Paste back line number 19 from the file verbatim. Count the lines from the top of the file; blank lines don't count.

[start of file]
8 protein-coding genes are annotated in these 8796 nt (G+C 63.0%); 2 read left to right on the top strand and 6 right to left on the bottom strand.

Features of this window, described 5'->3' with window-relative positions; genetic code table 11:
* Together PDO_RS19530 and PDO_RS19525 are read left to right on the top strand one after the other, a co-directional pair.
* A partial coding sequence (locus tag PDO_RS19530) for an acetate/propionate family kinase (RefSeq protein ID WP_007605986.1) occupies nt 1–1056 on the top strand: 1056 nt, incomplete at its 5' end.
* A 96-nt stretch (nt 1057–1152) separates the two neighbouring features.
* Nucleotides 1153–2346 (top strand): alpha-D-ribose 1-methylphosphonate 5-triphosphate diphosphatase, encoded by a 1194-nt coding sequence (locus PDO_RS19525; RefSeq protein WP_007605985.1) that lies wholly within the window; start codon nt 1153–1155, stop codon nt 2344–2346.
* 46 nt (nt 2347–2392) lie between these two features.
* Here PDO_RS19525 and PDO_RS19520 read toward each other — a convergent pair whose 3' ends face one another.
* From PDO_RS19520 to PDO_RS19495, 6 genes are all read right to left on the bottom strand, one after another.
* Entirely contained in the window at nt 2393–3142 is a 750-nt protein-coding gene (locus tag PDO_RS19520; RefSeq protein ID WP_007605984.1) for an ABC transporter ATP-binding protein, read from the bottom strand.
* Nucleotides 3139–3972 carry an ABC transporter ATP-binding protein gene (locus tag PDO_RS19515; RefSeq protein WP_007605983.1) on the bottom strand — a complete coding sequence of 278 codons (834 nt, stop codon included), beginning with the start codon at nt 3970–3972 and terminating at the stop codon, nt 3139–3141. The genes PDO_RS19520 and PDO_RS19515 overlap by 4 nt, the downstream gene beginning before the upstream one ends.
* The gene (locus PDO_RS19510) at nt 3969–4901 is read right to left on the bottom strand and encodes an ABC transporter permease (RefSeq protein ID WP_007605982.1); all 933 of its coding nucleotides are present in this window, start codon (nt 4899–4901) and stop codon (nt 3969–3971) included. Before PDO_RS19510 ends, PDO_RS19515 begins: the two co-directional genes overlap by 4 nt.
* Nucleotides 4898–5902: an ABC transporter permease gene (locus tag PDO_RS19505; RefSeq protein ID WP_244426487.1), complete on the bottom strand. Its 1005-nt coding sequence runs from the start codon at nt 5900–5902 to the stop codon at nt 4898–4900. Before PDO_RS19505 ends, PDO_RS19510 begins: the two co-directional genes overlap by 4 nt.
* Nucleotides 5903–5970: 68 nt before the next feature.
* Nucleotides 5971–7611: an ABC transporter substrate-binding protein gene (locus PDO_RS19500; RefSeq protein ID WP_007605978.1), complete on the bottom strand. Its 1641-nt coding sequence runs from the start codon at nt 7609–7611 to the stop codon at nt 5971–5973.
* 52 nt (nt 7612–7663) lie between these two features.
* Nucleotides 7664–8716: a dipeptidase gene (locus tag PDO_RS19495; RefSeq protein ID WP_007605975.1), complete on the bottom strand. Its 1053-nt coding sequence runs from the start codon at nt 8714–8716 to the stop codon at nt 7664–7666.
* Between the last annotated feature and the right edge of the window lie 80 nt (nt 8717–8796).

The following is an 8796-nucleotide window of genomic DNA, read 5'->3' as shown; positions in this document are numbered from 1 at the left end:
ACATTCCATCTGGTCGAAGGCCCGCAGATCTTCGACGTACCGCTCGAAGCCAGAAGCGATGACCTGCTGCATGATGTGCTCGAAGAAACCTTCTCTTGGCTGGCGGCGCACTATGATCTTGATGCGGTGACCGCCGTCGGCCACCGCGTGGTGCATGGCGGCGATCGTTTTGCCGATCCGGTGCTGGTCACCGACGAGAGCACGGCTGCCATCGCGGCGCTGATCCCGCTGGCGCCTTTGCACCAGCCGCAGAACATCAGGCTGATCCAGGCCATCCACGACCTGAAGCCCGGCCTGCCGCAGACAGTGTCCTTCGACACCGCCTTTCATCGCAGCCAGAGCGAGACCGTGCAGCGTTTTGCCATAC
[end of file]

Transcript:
The following is an 8796-nucleotide window of genomic DNA, read 5'->3' as shown; positions in this document are numbered from 1 at the left end: